This week’s Winning Wednesday winner is Michael Colwill. In order to win the prize of an autographed poster of Behold the Dawn’s cover, he answered the question “What color was the official uniform of the Knights Templars?” The Knights Templars, the infamous protectors of Jerusalem’s Temple, traditionally wore a white tabard emblazoned with a red cross.
The Templars were a Christian military order founded in Jerusalem in 1119 to protect pilgrims after the First Crusade. The sworn defenders of Jerusalem’s temple had a murky fame, sometimes hailed for their fatalistic bravery, sometimes shunned for their intractable defiance to any authority save their own. The Templars—along with their brothers the Knights Hospitallers—were easily the most important non-feudal military force in Christendom. The Order recruited men from all over western Europe. In the early years, a man needed only to be free in order to become a Templar. But, as time went by, the regulations were altered to exclude anyone who wasn’t a knight, although lower-ranking members were still sometimes peasants, but never serfs. Recruits were required to be “spiritually clean,” financially secure, and free from membership in any other Order.
Congratulations, Michael! Your prize is in the mail! Please feel free to enter again.
This week’s prize: The 576-page book The Age of Pilgrimage: The Medieval Journey to God by Jonathan Sumption. (This is one of the best books I stumbled upon in researching Behold the Dawn. Fascinating to say the least!)
This week’s question: What was a jongleur? (Hint: Look it up in a dictionary!)
In Behold the Dawn, the tourneyer Marcus Annan is summoned for a meeting with the English King Richard, who is ill:
Richard lifted a broad hand from the purple coverlet and waved it in a conciliatory gesture. “Spoken like a man of the sword. And as for the tourneys, I enjoy them greatly myself.” He leaned forward. “I should very much have liked to engage an arm as stout as Master Annan’s.” The torchlight flickered in his blue eyes. “Mayhap when I am well and the infidels are crushed beneath my destrier’s feet, we shall have such a contest, eh, Sir Knight?”To enter this week’s contest, use the form at the bottom of the left-hand column to email your best guess. Deadline is Tuesday, August 11, 6:00 p.m. MST. One name will be selected from the correct entries and announced next Wednesday.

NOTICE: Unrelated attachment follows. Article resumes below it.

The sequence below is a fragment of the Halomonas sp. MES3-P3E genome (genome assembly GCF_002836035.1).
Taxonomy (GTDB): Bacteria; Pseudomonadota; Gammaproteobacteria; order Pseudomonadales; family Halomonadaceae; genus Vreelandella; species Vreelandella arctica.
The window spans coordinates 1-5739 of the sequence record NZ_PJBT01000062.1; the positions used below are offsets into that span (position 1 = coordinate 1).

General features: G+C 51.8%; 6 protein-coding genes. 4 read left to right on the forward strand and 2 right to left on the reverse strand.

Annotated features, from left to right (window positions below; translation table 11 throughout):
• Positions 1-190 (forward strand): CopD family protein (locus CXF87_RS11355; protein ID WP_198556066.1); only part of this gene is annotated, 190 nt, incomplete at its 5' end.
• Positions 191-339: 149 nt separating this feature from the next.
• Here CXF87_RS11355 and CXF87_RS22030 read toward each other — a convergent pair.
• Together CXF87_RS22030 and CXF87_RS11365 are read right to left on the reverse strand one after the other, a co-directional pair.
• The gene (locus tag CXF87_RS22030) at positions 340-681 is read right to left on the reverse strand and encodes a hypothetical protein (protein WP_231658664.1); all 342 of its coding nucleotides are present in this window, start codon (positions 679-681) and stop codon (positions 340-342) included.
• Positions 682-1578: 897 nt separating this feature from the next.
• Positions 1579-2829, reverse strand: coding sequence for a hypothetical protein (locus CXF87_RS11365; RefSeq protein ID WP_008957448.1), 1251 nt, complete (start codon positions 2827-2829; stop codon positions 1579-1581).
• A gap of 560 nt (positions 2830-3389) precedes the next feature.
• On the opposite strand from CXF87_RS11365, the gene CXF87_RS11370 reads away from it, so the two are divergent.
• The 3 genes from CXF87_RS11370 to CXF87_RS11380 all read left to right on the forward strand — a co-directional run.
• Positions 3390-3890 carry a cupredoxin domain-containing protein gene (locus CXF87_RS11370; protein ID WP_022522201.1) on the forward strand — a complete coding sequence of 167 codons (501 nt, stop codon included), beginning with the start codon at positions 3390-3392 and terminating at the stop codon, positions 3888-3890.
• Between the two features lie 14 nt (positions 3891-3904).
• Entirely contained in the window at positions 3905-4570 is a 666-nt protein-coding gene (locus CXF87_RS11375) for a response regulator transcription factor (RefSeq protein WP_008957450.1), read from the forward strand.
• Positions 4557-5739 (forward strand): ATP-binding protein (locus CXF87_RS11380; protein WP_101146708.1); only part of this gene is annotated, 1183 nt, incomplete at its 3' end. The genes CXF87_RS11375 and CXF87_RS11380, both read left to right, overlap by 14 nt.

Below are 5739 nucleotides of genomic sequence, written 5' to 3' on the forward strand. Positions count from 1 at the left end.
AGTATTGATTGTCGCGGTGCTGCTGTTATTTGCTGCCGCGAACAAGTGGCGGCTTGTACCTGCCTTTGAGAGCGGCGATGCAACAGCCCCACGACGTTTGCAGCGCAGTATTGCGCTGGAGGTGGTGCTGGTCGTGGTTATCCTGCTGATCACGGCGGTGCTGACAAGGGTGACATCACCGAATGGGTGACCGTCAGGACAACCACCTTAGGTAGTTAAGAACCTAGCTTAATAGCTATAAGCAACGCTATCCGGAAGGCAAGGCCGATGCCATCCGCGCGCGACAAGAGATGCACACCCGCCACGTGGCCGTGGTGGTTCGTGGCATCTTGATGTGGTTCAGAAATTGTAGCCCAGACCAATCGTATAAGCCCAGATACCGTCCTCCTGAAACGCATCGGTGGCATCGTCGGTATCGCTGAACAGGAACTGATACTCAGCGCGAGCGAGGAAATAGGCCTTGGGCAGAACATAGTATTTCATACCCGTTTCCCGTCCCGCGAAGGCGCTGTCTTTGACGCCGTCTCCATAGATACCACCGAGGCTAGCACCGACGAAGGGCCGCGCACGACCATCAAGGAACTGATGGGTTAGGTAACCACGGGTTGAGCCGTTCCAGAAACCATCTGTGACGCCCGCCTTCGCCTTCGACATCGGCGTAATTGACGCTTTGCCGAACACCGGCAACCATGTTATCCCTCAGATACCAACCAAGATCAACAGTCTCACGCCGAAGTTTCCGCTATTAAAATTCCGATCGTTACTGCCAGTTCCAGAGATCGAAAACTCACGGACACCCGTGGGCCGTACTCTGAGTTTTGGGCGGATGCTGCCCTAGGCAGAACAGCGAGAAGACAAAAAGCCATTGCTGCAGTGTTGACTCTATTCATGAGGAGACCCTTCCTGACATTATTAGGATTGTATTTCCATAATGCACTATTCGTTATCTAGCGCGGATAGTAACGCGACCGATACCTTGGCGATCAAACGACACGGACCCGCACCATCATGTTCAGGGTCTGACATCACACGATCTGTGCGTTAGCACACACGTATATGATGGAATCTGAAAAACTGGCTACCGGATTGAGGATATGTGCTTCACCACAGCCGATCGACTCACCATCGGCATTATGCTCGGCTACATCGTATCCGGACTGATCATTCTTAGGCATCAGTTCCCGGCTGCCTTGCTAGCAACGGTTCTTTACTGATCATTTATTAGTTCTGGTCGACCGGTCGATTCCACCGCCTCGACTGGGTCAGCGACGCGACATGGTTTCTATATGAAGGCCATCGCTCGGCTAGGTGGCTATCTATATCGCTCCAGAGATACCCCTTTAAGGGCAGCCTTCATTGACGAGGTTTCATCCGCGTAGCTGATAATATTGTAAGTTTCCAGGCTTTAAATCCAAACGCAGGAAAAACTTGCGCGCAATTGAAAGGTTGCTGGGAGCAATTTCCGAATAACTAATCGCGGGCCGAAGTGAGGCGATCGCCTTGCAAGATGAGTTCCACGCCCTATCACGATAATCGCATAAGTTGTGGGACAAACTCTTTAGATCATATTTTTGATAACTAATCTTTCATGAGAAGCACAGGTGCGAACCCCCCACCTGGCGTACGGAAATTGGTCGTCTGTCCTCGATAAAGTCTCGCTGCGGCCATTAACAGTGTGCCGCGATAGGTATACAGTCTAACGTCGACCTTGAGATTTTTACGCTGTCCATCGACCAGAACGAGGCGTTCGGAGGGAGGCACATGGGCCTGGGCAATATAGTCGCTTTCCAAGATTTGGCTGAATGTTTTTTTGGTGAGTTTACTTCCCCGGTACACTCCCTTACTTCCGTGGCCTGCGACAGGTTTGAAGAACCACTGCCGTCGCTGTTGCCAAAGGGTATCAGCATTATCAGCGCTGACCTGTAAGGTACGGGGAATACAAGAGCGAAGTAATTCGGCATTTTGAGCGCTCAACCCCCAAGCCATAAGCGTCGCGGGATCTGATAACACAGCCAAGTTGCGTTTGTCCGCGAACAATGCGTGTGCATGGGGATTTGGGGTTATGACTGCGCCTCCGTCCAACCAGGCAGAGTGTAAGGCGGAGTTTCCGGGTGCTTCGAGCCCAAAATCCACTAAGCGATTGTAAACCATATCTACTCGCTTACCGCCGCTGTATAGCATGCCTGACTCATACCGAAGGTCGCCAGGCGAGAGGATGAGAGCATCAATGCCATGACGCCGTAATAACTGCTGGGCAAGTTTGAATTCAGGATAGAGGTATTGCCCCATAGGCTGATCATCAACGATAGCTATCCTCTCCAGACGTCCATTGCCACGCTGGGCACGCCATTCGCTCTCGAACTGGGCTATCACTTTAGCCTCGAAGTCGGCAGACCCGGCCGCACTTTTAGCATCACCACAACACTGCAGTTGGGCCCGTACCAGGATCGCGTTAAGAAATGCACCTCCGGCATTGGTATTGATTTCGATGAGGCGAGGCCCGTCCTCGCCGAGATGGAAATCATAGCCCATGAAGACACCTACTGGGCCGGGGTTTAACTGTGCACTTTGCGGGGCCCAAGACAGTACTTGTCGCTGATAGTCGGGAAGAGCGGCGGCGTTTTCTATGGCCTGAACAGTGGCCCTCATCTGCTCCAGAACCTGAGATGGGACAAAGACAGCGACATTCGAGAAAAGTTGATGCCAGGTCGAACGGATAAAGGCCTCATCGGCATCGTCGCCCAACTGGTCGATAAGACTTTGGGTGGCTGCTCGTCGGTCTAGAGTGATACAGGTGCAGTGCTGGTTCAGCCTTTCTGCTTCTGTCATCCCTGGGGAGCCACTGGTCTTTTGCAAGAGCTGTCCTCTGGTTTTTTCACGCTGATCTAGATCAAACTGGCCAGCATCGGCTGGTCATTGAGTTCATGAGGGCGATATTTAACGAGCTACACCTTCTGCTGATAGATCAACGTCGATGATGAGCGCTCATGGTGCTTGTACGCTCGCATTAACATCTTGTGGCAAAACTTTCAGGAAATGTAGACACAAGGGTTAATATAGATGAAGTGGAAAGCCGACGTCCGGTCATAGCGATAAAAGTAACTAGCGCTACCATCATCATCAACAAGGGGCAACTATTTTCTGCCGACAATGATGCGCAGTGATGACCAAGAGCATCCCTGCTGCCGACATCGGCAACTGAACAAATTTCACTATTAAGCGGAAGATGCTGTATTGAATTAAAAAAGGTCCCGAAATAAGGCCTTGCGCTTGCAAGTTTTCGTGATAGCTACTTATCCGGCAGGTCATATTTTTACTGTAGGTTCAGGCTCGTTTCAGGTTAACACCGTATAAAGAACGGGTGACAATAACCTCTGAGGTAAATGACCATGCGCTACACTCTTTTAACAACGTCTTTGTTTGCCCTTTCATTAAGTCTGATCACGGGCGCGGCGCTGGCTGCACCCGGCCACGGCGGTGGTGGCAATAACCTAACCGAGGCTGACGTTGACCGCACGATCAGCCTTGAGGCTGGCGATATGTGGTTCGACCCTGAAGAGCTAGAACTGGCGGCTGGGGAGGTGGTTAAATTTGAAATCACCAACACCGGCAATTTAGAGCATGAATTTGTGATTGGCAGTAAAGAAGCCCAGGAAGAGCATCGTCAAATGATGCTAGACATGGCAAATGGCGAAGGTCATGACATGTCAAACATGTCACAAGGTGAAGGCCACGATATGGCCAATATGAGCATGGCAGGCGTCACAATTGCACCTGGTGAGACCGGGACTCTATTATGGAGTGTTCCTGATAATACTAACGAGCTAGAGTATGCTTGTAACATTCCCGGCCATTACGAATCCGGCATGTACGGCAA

“Your Majesty.” Father Roderic’s lips drew tight, as though with a purse string. “A vehement Scot, apathetic to our holy mission, may use such an opportunity to do you great harm.” He straightened his shoulders, sliding his hands in their opposite sleeves. He glanced at Annan, eyebrows cocked.
Beneath his pointed beard, Richard’s mouth hardened. “Do not seek to control my actions, Bishop.”
“Of course not, Majesty.” Roderic’s gaze did not leave Annan’s face. “But perhaps we are mistaken in thinking this knight has any interest in plying his sword for a living?”
Annan frowned. Something in the way Roderic was asking the question… so unstudied as to be pointed… It was as if Roderic were here tonight just to ask it.
He frowned. If Roderic hoped to recruit him for his Holy War, he miscalculated.
“Indeed, I have an interest, Bishop.” The reckless smile that always exasperated Marek rose on his face. He looked back at Richard. “The Holy Father speaks the truth, Sire. Any contest between us could end no better than my meetings with Norman jongleurs posing as tourneymen.” He flicked his gaze in Hugh’s direction.
Story by K.M. Weiland